In other words, stress eating. We all do it. I have recently had five students confess to me that they've been consuming ice cream nightly and/or have stopped keeping ice cream in the house because of the nightly consumption thereof. Normalizing cortisol levels relies on a diet of foods low in glycemic index, eaten in small portions four to six times a day, but when one has got a Tuesday anatomy exam opposing such heroic efforts, one might as well give up.
My own cravings in times of high cortisol include "lots of anything," usually, but lately I've been really feeling cheese. Attempts to justify my bird-brained excuse that formalin stimulates hunger resulted in me finding this article; make of it what you will. In the meantime, I'll make and consume baked fusilli.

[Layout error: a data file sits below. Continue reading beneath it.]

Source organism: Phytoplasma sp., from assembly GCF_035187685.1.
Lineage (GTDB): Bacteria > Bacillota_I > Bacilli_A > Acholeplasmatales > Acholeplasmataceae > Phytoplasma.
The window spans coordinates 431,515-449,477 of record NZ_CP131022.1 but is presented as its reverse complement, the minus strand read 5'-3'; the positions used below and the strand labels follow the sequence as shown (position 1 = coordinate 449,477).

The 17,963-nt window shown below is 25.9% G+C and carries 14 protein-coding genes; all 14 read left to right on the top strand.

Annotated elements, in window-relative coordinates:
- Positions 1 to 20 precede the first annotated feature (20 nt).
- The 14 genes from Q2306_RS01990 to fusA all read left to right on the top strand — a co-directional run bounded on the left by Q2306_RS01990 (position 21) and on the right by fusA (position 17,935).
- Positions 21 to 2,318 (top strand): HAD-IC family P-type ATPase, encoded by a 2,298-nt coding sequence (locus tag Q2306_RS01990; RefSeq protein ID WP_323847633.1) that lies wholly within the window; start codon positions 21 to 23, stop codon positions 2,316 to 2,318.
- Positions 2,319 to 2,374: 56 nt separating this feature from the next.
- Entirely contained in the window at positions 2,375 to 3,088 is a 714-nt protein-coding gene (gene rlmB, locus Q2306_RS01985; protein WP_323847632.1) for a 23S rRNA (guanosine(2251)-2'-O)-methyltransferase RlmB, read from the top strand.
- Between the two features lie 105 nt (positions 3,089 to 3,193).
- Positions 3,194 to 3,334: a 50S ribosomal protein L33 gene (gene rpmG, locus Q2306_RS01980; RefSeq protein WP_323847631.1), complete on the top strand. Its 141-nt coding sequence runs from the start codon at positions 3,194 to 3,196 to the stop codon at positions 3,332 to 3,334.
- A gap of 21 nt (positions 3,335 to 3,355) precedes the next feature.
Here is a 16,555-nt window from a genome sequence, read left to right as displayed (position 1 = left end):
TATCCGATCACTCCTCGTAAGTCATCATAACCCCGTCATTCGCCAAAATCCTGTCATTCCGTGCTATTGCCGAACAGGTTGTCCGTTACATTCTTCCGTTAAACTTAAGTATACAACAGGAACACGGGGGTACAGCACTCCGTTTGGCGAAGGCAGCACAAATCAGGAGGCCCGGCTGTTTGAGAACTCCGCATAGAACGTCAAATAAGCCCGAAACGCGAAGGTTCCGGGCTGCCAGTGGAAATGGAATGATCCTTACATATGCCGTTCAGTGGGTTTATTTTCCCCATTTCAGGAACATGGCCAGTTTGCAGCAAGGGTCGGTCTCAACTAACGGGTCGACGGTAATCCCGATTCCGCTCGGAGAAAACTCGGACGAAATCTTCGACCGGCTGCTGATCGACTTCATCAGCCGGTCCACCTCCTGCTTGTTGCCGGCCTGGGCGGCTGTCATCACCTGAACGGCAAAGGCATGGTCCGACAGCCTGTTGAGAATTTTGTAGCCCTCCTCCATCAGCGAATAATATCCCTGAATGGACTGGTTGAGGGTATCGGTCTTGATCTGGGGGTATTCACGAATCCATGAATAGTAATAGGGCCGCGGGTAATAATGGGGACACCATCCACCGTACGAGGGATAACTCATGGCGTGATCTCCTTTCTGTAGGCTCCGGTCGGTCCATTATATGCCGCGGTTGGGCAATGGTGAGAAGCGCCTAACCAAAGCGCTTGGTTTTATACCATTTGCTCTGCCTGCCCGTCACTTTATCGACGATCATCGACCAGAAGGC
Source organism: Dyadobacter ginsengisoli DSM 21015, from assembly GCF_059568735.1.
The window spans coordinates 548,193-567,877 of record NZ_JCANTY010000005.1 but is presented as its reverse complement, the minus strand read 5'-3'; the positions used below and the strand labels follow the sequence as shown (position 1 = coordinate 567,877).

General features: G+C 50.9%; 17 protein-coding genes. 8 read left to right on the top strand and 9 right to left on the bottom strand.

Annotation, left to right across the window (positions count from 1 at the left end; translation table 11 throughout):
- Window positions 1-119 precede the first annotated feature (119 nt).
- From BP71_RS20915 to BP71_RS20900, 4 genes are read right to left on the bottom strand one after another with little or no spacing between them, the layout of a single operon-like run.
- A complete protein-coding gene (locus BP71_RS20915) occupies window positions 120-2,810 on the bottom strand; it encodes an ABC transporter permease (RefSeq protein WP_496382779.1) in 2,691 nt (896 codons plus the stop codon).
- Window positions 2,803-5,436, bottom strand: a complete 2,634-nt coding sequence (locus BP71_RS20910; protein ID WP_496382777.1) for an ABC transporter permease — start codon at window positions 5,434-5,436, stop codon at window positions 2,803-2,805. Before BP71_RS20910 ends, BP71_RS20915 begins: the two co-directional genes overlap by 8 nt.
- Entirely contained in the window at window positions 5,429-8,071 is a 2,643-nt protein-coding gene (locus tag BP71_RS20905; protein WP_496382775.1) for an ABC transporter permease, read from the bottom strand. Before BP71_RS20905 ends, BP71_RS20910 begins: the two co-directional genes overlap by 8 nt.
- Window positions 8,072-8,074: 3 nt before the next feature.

Aside from heavenly and unholy amounts of mozzarella and Parmesan, it features a crispy crust on top and a touch of cinnamon in the tomato sauce. If you can't be satisfied with how much you know, at least be satisfied with your dinner, that's what I always (read: recently have begun to) say.
With three days left in town, my fridge contains some onions and garlic, a half-can's worth of coconut milk, a half-can's worth of plum tomatoes, a single sweet potato, an egg, a quarter of an eggplant, and about a quarter of a head each of broccoli and cauliflower. I've also got lentils, pinto beans, pasta, and barley. Let's see what can be done with this.